in that the actor multiplies the possibilities of his cane,
assigning new meanings and purpose to the object (De
Certeau, 98). This example shows us how the function of
objects and signifiers can be revised through creative lived
experience. Subjects who recognize the transformative
power they exert as agents moving through the world are
able to multiply possibilities for being and acting in multiple
environments, rather than submitting to normative modes.
In this essay I will show how these artists develop what
philosopher Michel Foucault calls naive knowledges.
These operate apart from official hierarchies, leading to
new knowledges of the self that diverge from fixed and
established categories. I will then show how this creative
tactic functions to produce what De Certeau calls poetic
geography, space that is liberated and transformed by
subjects who actively assign new meanings to otherwise
fixed signs in the world.
Foucaults postulation of naive knowledges began with
his book Madness and Civilization, in which he discussed
how the Renaissance Madman was not subjected
to confinement or regarded as suffering from disease.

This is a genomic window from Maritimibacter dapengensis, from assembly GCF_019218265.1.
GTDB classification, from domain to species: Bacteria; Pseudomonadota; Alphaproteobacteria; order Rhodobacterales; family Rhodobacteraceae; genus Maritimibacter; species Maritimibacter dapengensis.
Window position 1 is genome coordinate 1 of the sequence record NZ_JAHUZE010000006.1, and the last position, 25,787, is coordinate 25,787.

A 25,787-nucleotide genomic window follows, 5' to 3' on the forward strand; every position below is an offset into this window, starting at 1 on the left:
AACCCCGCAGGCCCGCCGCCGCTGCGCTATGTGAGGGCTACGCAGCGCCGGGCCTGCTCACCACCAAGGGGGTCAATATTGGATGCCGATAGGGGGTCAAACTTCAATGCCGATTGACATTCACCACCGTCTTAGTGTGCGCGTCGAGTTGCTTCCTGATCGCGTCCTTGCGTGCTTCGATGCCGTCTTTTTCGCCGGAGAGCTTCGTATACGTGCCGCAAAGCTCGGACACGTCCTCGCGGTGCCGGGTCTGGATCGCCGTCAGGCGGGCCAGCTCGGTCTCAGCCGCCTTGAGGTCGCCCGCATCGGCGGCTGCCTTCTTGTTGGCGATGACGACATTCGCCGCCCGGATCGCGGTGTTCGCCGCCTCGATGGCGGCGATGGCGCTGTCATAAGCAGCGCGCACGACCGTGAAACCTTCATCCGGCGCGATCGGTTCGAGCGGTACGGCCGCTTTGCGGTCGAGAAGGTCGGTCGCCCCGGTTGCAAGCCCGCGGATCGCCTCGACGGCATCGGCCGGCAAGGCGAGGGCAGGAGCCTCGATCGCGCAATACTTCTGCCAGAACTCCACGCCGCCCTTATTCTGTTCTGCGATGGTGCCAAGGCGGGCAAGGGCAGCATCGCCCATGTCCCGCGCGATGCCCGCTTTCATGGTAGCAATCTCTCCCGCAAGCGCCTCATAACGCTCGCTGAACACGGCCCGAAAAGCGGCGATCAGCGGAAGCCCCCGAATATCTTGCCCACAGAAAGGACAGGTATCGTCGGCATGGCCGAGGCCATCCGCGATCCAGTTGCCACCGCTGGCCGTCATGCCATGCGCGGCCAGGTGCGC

Rather, this subject was considered to exhibit a potentially
revelatory mode of thought apart from the norm (Foucault,
66). The madman was allowed to produce other forms of
knowledge that could coexist with normative modes of
being. For Foucault, the eventual great confinement of the
mad is evidence of the ways in which official hierarchies of
knowledge began to disable alternate modes of thought.
He identified the use of terms like pathological and
delinquent as strategies that divide and limit other
modes of thought through a process of total normalization.
The goal is to continuously produce subjects who think
and act only in accord with correct and functional modes
of being. The term artist can signify a contemporary madman, as this nomenclature gives license to violate
social codes and behaviors in ways that are not available
to other roles in society. While the artist might occupy a
high social standing, the knowledge he produces is almost
always relegated to a lowly position in the hierarchy of
ideas, and is rarely taken seriously as official knowledges.
In addition to demonizing terminology, another strategy
Foucault recognized was the tendency to turn self-
knowledge into pure data. an example is the way in
which medical practice uses a persons performative
but insufficient knowledge of his own body as raw data
from which to make a clinical diagnosis. artists generate
phenomenological knowledge through lived experience,
but hierarchies of ideas insist on the subservient
relationship this discourse has to official knowledges,
like a patient to a doctor. In identifying these strategies of
subjection, Foucault became interested in the knowledges
that have been marginalized throughout history by official
hierarchies of ideas. He called these naive knowledges
What characterizes the class of 2012 fine art students